Harvard has this year had no such severe tests as it had last year. The team has been scored on to be sure but has always been ahead at that time and never been really in the situation of having its "back against the wall' Just what it will be able to do when this situation occurs, as it undoubtedly will occur this afternoon, is difficult to say. The team started the season with a wealth of backfield material, most of which is intact for this game. The line was something of a problem but has been brought along so that it plays a good defensive game as was shown against Dartmouth. The downfield work of the line and ends under kicks has not been all that could be desired. With Princeton's ability to run back punts Harvard's downfield work will have to improve if Harvard is to hold her own in that department. The chief Harvard fault so far this year has apparently been lack of offensive drive and punch. Several times in earlier games, as well as in the Dartmouth game, the Harvard team has been held near the opponent's goal line. This is a bad sign in spite of the fact that on each such occasion incoming substitutes may have disorganized the attack somewhat. It will have to improve greatly if Princeton is to be scored on by a rushing attack. Harvard's passing offense so far this year has not been used to any great extent and certainly not with any great degree of success. The apparent weakness in this respect is simply a part of the whole offensive weakness. Defensively, the line has improved greatly but has had, in very few instances, to contend with the type of fast concerted rushing attack which it must encounter in the big games. The Dartmouth rushing attack often fell short of the strength which can be expected from now on and for this reason it is difficult to say whether the Harvard line defense will be adequate or not. If the Harvard line plays the game of which it is capable it probably can stop Princeton's rushing game and if this is the case there remains the problem of how to stop Princeton's passing attack and how to bottle up their so-called "surprise" plays. If our opponent's passing attack is not stopped, Harvard stands an excellent chance of being on the losing end as she was last year simply because one Princeton pass might get away for a score.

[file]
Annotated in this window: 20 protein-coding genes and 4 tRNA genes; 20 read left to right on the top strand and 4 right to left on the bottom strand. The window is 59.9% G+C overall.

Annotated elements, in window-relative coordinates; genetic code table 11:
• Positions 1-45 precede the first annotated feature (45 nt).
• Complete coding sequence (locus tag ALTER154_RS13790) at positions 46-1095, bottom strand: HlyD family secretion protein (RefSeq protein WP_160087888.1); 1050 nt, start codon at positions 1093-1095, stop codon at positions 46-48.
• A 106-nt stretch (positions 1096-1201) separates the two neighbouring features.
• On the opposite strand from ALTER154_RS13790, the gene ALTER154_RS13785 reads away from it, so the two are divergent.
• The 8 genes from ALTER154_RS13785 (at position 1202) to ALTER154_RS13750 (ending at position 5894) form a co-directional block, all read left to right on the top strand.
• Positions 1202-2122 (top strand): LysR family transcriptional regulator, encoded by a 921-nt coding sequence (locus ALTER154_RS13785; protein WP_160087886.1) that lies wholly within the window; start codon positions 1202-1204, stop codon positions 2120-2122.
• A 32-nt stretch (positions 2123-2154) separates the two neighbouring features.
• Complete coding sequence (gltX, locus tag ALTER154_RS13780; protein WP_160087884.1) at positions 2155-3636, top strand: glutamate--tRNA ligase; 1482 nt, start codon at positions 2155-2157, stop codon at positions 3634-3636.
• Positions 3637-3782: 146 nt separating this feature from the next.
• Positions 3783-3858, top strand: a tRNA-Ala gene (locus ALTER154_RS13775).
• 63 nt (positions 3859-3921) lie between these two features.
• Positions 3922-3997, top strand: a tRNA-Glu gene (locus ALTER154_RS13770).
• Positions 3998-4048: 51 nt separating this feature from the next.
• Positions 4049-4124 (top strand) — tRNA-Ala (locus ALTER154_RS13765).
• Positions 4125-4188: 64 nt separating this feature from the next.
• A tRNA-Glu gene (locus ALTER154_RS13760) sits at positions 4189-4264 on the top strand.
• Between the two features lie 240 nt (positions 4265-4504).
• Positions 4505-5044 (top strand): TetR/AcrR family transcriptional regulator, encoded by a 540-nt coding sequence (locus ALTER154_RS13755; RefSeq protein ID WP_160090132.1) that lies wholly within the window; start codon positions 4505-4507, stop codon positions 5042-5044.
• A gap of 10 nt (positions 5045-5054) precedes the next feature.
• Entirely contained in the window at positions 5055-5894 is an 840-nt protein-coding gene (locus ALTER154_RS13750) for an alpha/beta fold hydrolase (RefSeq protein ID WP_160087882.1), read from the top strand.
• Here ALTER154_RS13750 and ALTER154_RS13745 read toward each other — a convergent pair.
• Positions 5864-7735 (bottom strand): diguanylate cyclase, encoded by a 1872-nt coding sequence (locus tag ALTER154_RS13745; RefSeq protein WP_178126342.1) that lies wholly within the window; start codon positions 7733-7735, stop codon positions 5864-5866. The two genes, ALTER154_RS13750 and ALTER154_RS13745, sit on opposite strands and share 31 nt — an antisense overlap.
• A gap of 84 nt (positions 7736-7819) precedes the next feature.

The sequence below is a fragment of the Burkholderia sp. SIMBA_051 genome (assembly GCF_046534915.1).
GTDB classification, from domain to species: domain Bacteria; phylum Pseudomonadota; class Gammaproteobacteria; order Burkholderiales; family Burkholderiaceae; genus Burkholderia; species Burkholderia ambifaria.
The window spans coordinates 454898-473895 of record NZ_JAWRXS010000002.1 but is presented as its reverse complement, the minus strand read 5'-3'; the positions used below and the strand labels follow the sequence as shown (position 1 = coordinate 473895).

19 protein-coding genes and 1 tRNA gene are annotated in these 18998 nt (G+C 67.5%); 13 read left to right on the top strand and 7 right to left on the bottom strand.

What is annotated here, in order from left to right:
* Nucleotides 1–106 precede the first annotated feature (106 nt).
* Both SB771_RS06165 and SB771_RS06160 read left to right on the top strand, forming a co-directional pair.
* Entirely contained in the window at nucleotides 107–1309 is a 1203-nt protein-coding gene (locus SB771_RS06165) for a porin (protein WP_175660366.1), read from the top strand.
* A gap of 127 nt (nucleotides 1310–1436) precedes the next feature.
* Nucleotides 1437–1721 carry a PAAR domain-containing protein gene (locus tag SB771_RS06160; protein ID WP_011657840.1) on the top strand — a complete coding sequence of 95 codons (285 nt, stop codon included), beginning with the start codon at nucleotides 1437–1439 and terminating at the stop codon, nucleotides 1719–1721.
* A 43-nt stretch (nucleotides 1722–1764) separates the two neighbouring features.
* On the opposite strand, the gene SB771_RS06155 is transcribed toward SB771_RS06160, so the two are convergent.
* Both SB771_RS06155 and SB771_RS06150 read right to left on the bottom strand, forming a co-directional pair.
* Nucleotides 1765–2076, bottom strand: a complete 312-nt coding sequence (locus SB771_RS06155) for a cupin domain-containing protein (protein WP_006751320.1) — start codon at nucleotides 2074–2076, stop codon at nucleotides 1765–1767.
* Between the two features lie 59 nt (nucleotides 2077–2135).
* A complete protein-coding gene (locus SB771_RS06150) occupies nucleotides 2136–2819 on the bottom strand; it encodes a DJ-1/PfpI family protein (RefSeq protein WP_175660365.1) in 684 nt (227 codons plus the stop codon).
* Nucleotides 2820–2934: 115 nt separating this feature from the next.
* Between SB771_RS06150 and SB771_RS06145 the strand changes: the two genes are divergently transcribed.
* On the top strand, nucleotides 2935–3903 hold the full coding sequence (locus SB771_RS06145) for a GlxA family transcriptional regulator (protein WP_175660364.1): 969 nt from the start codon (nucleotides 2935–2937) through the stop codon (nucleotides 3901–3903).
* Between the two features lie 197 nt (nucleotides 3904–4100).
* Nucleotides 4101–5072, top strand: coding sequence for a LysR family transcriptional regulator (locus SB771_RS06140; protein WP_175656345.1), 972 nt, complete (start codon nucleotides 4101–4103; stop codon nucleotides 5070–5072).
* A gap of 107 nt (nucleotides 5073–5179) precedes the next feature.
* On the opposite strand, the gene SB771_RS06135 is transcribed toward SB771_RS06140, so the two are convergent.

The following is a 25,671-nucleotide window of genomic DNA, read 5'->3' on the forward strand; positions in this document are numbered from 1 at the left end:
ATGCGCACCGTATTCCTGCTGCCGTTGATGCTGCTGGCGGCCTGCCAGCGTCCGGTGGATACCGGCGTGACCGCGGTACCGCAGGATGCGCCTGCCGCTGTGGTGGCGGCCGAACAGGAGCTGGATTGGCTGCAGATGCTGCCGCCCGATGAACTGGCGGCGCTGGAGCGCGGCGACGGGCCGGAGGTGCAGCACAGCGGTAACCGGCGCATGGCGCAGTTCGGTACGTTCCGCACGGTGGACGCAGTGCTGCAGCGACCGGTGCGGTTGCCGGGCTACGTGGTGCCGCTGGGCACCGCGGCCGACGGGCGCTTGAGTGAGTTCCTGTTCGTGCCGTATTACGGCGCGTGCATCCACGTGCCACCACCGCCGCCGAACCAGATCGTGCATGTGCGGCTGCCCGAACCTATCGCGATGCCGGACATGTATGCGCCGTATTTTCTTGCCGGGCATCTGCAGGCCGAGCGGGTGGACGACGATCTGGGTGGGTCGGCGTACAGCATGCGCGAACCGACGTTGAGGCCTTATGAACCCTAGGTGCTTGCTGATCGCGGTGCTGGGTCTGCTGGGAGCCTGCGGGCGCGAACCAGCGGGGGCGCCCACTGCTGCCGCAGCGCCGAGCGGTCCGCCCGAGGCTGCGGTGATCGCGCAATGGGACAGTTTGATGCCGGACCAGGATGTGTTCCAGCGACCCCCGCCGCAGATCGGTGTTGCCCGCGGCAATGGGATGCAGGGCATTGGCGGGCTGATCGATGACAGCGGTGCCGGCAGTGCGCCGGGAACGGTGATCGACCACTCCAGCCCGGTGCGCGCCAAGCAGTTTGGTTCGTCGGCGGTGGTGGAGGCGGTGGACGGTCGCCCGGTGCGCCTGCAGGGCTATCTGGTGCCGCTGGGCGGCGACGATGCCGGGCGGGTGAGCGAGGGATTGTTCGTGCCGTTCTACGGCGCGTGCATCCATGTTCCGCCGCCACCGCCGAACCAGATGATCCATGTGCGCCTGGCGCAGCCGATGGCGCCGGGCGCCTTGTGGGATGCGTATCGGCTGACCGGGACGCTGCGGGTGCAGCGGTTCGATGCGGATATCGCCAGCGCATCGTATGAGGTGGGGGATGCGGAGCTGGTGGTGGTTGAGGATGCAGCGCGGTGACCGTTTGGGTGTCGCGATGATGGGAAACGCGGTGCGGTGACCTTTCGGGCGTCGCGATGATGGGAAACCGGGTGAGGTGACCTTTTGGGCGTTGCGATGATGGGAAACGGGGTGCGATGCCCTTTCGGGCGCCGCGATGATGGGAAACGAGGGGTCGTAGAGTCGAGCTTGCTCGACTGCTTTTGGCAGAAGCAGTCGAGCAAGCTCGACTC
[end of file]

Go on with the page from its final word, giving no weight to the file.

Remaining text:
Has a Real Fight on Its Hands
There seems to be a sentiment in the college and certainly among some of the graduates to the effect that Harvard can easily beat Princeton this year. Just why this should be so is difficult to say, unless these would-be optimists are looking only at the teams on paper. Even this is difficult to explain after the Chicago game. Harvard has a good team with a better than average backfield but it is an untried organization. It has as yet this year not had a real fight on its hands and even at that has stumbled a good deal in its offensive work. Princeton, on the other hand has had a fight, it has a thoroughly tried and proven team and it has gambled against big odds and won. The chances are excellent that it can do so again and that it may even win without that unless the Harvard team shows us something in the way of offensive strength and fighting spirit which has not so far been shown.
Last fall, before the Yale game, it was my good fortune, along with the other coaches, to witness the really remarkable demonstration of support and spirit that was behind the team shortly before the Yale game. I have seldom seen anything like it; and this same spirit unquestionably communicated itself to the players and everybody connected with the squad. It played no small part in the result that followed in the game against Yale. I mention this simply to make you realize what a team can do with that sort of backing, just as I have cried to explain why the Harvard team this year needs just that sort of backing and unless it gets just that kind will have even a harder task on its hands han it has already. The difficulty of that task, the team realizes and you must also realize. It is up to you as well as to them